If you want to see predators, get a little dog. Seriously. Preferably a small white fluffy dog. Then take her into the jungle. Yesterday, Bruce and I, with our little dog, went to the Hillbank road to check the camera trap. We replaced the CF card and then took a walk. The dog loves this.
There was a suspicious rustling overhead and the dog went into high alert. Ah, monkeys we said, peering into the treetops. A guan? Nope -- couldn't see either one. Shrugged and moved on. Something lean and dark dashed across the path and up a tree. Now the dog is really excited.
A tayra! No, two tayras! Wait, there are THREE tayras! We are totally amazed -- they are dashing up and down the tree trunks and branches, chattering in a noisy bird-like way and focused on the dog. I immediately pick up the dog -- I am no fan of dog-wildlife interactions. One of the two always comes out the loser.
The tayras, large members of the weasel family, are very agitated. They are bold, dashing up and down tree trunks and branches, craning their long necks to get a look at us, or more accurately, the dog. I wonder whether they will approach us, something I am not eager to encourage.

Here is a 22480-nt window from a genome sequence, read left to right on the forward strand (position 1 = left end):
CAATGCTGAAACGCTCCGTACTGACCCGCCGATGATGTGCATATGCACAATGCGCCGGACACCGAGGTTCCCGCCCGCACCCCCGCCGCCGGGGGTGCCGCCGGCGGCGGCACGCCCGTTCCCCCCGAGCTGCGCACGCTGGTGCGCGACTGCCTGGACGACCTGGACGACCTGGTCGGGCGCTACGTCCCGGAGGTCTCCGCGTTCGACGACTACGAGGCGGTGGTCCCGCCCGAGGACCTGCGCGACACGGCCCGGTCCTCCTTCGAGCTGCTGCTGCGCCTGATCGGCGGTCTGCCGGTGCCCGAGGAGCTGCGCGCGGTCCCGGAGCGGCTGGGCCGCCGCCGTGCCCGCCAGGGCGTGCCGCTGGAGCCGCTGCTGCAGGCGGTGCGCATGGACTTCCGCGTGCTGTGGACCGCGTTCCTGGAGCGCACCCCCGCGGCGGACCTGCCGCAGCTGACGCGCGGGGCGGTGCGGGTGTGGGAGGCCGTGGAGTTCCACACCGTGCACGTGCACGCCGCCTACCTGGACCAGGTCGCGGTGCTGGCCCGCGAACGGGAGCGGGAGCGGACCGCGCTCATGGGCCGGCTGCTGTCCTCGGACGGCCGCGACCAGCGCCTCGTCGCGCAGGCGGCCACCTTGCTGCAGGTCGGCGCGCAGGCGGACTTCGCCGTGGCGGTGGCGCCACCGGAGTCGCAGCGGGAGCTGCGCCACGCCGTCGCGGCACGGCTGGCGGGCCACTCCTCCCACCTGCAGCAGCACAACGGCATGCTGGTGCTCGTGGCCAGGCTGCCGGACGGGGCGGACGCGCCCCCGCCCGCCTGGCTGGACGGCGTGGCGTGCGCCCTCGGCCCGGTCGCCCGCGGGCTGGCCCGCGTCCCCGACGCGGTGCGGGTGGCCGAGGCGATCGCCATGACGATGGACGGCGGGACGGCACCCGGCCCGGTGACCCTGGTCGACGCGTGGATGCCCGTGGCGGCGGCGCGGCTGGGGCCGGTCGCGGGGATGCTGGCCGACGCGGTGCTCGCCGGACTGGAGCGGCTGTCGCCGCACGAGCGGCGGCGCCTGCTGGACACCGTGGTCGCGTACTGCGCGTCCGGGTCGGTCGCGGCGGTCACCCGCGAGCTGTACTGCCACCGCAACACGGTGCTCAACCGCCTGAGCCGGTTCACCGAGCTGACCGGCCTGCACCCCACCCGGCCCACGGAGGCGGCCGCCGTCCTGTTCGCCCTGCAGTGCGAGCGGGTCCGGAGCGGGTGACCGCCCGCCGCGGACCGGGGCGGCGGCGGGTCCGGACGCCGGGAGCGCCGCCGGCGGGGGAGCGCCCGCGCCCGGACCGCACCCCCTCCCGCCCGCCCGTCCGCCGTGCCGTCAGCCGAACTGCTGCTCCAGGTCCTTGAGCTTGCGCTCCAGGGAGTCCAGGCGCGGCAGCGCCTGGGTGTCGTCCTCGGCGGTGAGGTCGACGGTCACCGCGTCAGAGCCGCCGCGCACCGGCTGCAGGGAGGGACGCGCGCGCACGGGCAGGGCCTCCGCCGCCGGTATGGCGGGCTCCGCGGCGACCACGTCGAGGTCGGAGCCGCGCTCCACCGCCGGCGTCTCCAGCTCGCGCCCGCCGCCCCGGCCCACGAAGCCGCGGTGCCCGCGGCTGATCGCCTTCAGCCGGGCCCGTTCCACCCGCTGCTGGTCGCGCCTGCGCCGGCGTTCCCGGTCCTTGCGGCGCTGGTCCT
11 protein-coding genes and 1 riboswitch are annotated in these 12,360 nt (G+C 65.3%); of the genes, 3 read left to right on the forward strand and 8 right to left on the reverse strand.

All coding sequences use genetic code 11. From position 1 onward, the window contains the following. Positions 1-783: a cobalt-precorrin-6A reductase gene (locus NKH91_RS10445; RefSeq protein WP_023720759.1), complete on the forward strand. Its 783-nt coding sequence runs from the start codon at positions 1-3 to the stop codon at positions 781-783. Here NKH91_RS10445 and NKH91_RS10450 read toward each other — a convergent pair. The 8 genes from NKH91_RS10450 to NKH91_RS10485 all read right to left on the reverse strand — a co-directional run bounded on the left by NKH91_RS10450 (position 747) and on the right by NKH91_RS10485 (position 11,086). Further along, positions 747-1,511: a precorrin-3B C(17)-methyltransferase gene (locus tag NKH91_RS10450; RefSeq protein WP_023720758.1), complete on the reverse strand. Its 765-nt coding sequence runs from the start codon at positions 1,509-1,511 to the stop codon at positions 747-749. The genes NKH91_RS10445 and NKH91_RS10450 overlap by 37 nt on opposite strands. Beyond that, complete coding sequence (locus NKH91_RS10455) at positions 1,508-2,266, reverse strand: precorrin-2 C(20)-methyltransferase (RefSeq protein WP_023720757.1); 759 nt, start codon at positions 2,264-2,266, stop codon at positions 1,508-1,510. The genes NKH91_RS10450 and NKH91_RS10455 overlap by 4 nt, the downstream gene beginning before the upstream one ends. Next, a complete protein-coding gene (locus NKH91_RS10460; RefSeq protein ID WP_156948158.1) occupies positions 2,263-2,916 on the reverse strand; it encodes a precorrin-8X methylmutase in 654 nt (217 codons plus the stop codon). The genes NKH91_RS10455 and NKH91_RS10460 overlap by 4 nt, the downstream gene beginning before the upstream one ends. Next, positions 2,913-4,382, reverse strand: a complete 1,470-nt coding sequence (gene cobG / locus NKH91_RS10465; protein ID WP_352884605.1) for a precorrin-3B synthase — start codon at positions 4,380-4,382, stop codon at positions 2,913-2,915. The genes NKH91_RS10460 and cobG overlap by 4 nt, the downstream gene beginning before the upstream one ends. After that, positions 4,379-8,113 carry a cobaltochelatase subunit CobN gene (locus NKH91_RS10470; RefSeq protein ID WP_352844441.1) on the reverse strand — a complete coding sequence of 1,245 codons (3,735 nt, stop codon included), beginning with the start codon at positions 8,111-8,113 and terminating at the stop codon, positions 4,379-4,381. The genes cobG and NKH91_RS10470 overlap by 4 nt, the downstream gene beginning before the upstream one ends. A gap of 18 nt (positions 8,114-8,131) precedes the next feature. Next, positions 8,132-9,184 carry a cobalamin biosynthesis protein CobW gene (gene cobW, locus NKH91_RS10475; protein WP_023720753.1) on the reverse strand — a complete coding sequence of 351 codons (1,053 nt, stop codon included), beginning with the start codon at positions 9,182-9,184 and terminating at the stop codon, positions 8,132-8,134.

Known as "bushdog" in Belize, the tayra (Eira barbara) is classified as an omnivore. However, it is a competent predator reputed to hunt deer from the treetops. I viewed that claim dubiously until an entire busload of Chan Chich guests witnessed a dramatic encounter between a small deer and a tayra in the middle of the road. Some years later, I got camera trap photos of a tayra eating a brocket deer (Mazama americana) it had just killed. I have nothing but respect for this very efficient hunter.
At 11 pounds with a roughly 2-foot long body, the tayra weighs as much as the dog and were they curious! All three of them, craning their necks, bobbing their light colored heads and chattering incessantly. Clearly the dog's novel white coat is something they have not come across before. They are VERY interested. After a few minutes they have seen enough and disappear into the jungle.
Only then did I put our small dog down on the path.